And that -- relentless cheer, unending joy in the act of making music -- is at the heart of this beguiling musician's art. Although he has not yet fully plugged himself into the high-current circuit of major blues companions, and has not yet completed his debut album (which is en route), Nathan James is genuinely a major blues talent. Everyone starts somewhere and this young man has a long head start over just about everyone in his often too-derivative artistic generation. If you love the irrepressible soul of country blues, keep your ears ready for this cat. Lock the name Nathan James in your mind. This young man is here to stay...
a bluesman from the past, at home in the present, hard at work for the future.
Larry Nash And Spanky
On The West Side, Los Angeles
Pianist Larry Nash was on fire recently at a late afternoon gig in the sun-drenched foyer of the Westin-LAX. Accompanied by saxophone powerhouse
Rickey Woodard, Nash romped through an hour's 'warm up' set, showing his martini and beer nut listeners how varied jazz and blues material truly is . . . how implicated, one within the other, they are.
Nash has recorded with, among others, Cannonball Adderly, Eddie Harris, Lena Horne, Bobby
Hutcherson, Willie Bobo, Marlena Shaw, Stan Getz and other jazz luminaries. His gigs, in any format or circumstance, are always stellar affairs. Maestro Woodard, whose album credits are too numerous to list -- including stints with Jimmy and Jeannie Cheatham's suave blues aggregation; legendary pianist Gerald Wiggins; and his own band's several Concord Jazz releases -- is a musician who embodies the Golden Era of the great jazz heritage. His artistic predecessors are Buddy Tate, Lockjaw Davis, and Jimmy Forrest.
Nash, for his part, has created a splendid band, seldom out of work, fortunate to sport the extraordinary talent of Mr. Woodard: an artful association that drove this raucous late afternoon party to higher highs than most in attendance anticipated.
Such cheerful midweek festivities were engaged by the booking genius of Merle
Kriebich, a savvy woman who knows who and what to match musically. This occasion sailed under the banner of vocalist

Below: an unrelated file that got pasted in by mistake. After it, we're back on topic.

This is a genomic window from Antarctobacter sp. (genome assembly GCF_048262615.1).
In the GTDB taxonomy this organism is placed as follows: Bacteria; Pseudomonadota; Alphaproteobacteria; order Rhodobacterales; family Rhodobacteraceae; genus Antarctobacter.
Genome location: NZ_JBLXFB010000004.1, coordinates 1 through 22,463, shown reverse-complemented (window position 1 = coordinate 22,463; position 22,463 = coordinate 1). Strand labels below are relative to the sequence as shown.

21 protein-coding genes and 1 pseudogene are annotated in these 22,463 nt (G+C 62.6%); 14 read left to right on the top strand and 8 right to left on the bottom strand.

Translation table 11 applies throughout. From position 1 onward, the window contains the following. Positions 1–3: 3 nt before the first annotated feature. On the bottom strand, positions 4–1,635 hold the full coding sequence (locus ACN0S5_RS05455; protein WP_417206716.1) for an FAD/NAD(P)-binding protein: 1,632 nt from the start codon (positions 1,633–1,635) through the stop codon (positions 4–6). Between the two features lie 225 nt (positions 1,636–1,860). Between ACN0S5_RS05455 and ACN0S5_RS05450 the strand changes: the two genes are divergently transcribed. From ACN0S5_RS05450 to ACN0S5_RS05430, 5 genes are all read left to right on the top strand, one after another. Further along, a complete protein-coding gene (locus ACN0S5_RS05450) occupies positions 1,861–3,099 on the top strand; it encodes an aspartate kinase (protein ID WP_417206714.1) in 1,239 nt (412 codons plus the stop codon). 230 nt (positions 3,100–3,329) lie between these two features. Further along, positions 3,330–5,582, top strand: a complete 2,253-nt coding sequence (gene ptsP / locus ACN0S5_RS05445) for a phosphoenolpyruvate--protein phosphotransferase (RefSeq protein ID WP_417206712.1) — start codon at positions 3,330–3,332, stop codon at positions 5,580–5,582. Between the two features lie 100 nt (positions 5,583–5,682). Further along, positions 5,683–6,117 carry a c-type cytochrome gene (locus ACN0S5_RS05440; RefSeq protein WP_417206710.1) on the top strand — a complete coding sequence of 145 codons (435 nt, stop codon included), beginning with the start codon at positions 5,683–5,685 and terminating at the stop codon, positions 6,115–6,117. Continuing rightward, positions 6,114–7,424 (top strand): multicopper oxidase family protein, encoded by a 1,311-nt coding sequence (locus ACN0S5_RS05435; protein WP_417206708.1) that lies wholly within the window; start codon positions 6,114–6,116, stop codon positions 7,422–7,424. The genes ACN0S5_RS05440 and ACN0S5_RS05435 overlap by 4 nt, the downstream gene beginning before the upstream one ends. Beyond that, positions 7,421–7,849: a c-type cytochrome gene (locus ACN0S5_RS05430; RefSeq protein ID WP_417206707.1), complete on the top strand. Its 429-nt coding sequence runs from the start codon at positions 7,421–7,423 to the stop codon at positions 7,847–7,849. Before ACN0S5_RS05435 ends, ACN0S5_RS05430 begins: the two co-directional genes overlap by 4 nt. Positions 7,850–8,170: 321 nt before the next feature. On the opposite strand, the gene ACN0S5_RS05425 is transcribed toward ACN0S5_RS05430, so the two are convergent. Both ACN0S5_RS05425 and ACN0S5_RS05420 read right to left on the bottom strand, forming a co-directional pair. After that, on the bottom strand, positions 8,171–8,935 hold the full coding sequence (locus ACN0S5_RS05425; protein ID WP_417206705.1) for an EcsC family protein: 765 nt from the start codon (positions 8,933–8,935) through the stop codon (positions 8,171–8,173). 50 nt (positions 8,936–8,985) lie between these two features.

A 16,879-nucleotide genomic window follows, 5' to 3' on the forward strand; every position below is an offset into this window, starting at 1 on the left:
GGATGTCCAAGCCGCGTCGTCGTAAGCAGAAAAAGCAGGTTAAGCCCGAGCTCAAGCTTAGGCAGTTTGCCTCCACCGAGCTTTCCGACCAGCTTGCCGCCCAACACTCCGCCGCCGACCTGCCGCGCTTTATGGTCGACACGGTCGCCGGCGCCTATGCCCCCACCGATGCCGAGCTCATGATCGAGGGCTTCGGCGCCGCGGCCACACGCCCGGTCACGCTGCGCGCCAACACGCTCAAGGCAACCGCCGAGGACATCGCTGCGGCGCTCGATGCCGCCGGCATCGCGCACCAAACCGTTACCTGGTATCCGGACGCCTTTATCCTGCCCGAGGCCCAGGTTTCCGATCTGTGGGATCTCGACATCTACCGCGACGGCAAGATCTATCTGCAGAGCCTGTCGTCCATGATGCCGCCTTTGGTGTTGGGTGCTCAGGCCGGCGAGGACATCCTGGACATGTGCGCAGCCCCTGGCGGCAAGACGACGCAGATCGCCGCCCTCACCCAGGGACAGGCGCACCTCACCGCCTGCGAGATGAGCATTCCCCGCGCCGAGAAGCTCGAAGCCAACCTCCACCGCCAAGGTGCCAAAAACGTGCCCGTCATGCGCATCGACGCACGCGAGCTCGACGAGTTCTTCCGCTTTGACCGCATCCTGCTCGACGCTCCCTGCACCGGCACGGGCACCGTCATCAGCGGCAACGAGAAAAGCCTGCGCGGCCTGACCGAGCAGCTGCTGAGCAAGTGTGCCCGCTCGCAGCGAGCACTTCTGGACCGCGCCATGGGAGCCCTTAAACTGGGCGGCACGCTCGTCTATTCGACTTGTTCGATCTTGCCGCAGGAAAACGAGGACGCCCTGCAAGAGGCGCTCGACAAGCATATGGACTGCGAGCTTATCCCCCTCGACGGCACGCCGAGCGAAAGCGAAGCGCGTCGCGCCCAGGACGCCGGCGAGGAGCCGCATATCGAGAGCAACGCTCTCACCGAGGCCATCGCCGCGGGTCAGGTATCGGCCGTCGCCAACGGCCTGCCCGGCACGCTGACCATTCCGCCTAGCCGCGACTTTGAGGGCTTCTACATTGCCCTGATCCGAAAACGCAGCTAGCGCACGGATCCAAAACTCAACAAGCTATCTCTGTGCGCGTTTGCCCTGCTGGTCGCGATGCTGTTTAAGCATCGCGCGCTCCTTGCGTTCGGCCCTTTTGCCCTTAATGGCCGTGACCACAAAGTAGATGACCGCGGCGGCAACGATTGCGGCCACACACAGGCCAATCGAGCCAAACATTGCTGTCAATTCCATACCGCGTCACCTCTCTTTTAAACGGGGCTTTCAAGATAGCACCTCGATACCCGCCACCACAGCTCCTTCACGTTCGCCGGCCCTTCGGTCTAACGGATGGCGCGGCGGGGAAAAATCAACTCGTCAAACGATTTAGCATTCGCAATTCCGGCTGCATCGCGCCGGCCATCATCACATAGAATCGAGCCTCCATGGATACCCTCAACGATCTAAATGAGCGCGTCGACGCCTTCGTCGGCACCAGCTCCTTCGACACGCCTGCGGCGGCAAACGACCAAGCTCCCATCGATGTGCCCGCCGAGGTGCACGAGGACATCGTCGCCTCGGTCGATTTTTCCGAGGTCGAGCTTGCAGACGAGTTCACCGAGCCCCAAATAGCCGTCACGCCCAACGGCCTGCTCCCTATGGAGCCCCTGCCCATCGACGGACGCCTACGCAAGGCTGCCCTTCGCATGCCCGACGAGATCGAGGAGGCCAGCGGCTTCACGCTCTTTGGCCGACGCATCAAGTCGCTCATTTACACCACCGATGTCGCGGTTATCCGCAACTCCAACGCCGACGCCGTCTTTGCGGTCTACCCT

Spanky Wilson, who further heated an already warm mix of blues and ballads. The quartet's hour-long groove remained unbroken as Ms. Wilson emerged to keep the steady churn going.
Those in the crowd aware of Wilson's forthright way with a song greeted her entrance like the long lost cousin she truly is. Now returned to Los Angeles after years in Paris, Ms. Wilson strutted her material with a smooth, infectious brio that captivated old friends and made new ones. Every foot in the ample hotel foyer was abob with motion. The long partnership between pianist Nash and vocalist Wilson appeared in each musical nuance. It documented an old lesson. The blues cannot be faked.
The authentic blues, that is, in all of its essential forms. What does such authenticity consist of? The question lures chroniclers and historians to search for adequate insight. The answer is simultaneously obvious and elusive. The blues depend upon feeling...
not so much the low down, dirty feeling of love denied (deferred, destroyed) as that other more winsome element of human expression: celebratory lamentation.
Mr. Nash has perfected the art of celebrating those subtleties of regret that demand declaration. The blues in its classic (permanent, uplifting) incarnations insists upon speech and song… an almost prayerful yet wholly secular songful speech that puts the world on notice. Someone under the spell of the soulful blues mood, in its vast insouciance, will not be denied...
and so essential statements of the blues are almost always ecstatic, even when they cry with immiserated self-abnegation.
Larry Nash seems to understand such things. His expression of blues-like victories scours the hundred-year blues archive, its musical tricks and emotional turns -- its semi-literary dramatic prologues and quasi-tragic reversals hung out across the reach of his keyboard's aching voice. In concert with the resolute Spanky Wilson, the blues put their stamp on a crowd enthralled by such sultry lessons on a balmy afternoon. Who, better than two blues pals, Wilson and Nash, to loose soulful demons? What, better than the bottomless cornucopia of Rickey Woodard's horn, to magnify that ache?
Musical generosity is a gift without contradiction. The blues (you dig?) ain't no private enclave. It's your own mojo brewing. It's about timing, since time keeping (time's slow yet sometimes much too quick release) is at the root of feeling.
Get on the train. Toss your papers aside. Here's the news: Spanky Wilson's back home waking early snoozers from slumber. Settle in awhile. Ask Mr. Nash to play "So What?" Tug at Ms. Wilson's sleeve. More
Strayhorn. More Basie. Whatever it is they offer, it's the last best thing you'll need.